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  • Eric Needs

    great research

  • sagefemme

    Dr. Greger, are there studies about early puberty and non-milk dairy (yogurt, cheese, etc)? I assume there would be as much bovine endocrine debris in these products as the milk they were made from, but do we know?

    • Michael Greger M.D.

      The study showing the connection between premature puberty and animal protein consumption in general did indeed include all dairy items. More at

  • beedub8

    Hi Dr. Greger – My husband has prostate cancer and after two unsuccessful surgeries (brachytherapy and cryosurgery) he is now being given hormone treatments in a drug called Lupron. If prostate cancer is an estrogen-dependent disease, as you state in this video, why would the docs be feeding it to him to slow down the cancer growth?

    Here’s a partial definition of estrogen in the American Heritage Dictionary: “. . . substances that. . . are used to . . . ameliorate cancers of the breast and prostate.”

    What am I missing?

    Thank you so much for the excellent work you do!

  • psiscobr
  • Vallis

    Many people probably saw the story about Jeremy Pevin the actor where he said:


    “…”I was the guy that dabbled in soy milk, but now I’ve found out soy milk has enough estrogen for me to grow breasts,” he told STV (via Digital Spy). “I had to put the soy milk down. It was a very confusing time.”

    Turns out Piven was drinking 12 cups of soy milk a day! ….”

    Is it 100% conclusive that soy does not have unwanted estrogen for men? I have heard from more than one source that it was not good to drink too much of it if you are a guy.

    I do not drink regular cow’s milk (for decades) either and have switched to almond milk. I could not find any commentary on almond milk on this website.

    Perhaps you could direct me to a place where almond milk is mentioned on the site , if it is.

    • YoungNHealthy

      I can’t answer your exact question but would just like to state that no matter how healthy anything is for you everything must be taken in moderation even moderation. (I.E. If you drink too much water at a time you can wind up drowning your liver and killing yourself.)

  • Lizzette Jimenez

    Is there any difference in the levels between a grass fed, pasture raised cow and that from a cow in a “Factory Farm” or “CAFO”? 

    • Toxins

       The only difference may be in contamination level but this is not the issue here. What this video is looking at is the nutritional composition of milk itself which is relatively unchanged whether it be organic or conventional. Milk is indeed used to grow a baby calf and this is a completely unnatural substance for adult humans to be consuming.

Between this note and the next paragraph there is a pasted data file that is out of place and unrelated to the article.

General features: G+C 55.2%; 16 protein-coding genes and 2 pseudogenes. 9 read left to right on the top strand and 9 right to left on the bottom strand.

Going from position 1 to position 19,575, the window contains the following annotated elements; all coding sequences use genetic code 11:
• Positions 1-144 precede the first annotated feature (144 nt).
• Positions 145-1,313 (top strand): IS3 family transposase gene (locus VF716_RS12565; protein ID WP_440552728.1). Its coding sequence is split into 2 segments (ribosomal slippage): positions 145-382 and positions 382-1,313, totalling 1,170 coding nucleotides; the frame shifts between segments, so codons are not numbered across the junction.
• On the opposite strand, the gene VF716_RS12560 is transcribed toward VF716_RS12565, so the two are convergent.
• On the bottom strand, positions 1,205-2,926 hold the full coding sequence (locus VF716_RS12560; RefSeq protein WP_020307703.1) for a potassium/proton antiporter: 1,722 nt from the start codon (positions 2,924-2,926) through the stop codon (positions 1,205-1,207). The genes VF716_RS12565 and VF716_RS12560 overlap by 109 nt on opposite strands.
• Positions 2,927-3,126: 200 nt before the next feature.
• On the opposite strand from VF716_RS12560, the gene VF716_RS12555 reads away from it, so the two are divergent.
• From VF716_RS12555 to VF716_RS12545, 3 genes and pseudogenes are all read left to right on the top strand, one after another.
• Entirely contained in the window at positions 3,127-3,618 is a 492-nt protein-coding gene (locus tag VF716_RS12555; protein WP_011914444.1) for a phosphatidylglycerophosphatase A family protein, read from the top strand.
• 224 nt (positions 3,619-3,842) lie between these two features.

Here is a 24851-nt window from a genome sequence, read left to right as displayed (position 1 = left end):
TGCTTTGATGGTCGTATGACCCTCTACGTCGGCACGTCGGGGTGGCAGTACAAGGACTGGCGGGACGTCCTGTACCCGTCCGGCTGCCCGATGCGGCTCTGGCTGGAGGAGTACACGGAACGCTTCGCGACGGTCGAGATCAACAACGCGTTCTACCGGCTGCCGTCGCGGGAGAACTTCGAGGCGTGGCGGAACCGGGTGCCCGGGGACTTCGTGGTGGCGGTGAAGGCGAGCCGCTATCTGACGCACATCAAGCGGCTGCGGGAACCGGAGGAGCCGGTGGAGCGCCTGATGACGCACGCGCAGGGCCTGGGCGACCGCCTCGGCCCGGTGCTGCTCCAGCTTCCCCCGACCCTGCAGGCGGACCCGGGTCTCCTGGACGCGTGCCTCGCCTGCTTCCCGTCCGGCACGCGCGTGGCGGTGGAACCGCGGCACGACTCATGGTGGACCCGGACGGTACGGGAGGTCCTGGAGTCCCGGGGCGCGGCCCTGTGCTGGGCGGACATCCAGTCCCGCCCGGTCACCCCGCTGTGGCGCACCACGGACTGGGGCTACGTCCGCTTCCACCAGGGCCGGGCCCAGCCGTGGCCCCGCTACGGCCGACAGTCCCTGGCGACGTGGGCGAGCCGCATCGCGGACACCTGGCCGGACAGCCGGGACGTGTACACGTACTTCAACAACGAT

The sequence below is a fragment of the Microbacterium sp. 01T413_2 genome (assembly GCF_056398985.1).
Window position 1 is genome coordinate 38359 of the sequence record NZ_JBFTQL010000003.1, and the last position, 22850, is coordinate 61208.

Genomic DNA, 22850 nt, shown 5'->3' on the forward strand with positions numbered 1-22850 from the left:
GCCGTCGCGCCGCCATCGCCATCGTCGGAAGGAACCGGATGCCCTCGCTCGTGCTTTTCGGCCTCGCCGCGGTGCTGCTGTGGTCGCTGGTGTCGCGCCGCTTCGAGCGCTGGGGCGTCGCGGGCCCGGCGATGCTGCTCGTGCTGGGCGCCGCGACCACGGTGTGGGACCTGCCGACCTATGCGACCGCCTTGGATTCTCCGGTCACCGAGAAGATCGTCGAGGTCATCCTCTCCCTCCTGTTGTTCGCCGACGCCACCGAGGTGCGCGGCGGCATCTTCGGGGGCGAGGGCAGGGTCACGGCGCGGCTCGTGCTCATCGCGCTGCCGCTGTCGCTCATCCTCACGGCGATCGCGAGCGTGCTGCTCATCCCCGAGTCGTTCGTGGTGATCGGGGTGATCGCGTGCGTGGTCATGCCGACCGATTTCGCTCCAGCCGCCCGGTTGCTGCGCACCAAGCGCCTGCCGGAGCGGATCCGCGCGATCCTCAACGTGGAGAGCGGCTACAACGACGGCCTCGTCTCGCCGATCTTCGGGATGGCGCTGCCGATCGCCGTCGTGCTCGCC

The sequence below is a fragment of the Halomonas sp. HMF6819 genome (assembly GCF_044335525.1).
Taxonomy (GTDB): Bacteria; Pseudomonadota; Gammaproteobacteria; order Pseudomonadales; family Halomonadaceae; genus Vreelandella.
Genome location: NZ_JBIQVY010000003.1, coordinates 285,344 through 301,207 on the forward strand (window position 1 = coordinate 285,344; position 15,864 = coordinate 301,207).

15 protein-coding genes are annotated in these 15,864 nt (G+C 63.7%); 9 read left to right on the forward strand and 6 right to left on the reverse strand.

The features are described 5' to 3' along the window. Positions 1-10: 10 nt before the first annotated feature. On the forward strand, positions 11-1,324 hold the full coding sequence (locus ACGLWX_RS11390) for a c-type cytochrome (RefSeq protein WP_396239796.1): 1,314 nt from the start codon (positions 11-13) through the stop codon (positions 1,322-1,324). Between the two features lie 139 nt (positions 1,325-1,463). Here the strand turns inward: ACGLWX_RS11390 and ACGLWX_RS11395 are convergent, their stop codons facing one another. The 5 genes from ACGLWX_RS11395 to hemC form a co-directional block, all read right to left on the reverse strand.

• Michael Greger M.D.
  • Michael Greger M.D.

    Please also check out my associated blog post, Mad Cow California: Is the Milk Supply Safe?!

  • jojo

    Dr. Greger, I came across this article on a web site that
    screams about the dangers of soy and soy products. I never like to discuss or
    refute subjects that I don’t know well. What is your opinion?

  • Kerem Avital

    Thank you for this interesting video (as usual) ,I’m a vegan dietitian and I have 2 question about this topic:
    1. I can’t remember where I read it, but I think that the half life of Estrogen is only 50 hours, I’m not sure if that’s correct and I also don’t know to what exactly does this Estrogen break up to… do you know about any research that deal with this question?
    2. About soy, I know that soy have a protective effect from Estrogen related cancer. But I’m not sure that this is the same with sexual development. most of the researches I found had been focus on infant formulas. And they found that soy formulas may also precede sexual development. I also found a research that claim that high Isoflavone in the serum may be connected to early puberty:'s your opinion about this subject?
    Sorry in advance for my bad grammar… (I’m from Israel)

  • Toxins

    jojo, the article is obsessed with phytic acid, when all beans, not just soy, and many grains contain phytic acid. Phytic acid is neutralized by cooking, and I do not know many people who eat raw beans. Trypsin is also deactivated with cooking. Soy does not affect hormonal levels either as shown by this video. Nitrosamines are forms not from high temperature cooking but when nitrites are exposed to fat. Nitrates and ntirites are different substances. Nitrates are found in plant products.

    The article is filled with flawed information.

    • Kathryn McMorrow

      What about eating raw legume sprouts? Is the phytic acid diminished at all through germination?

  • rob

    Does this also apply to fermented milk such as yogurt and kefir?

  • Skeptic

    This is one of the most helpful websites I’ve ever seen. I’ve been studying it for several months now and even down loading some of the journal articles it references. I feel so much better informed and able to take care of my family members better! Great work!

    • Thea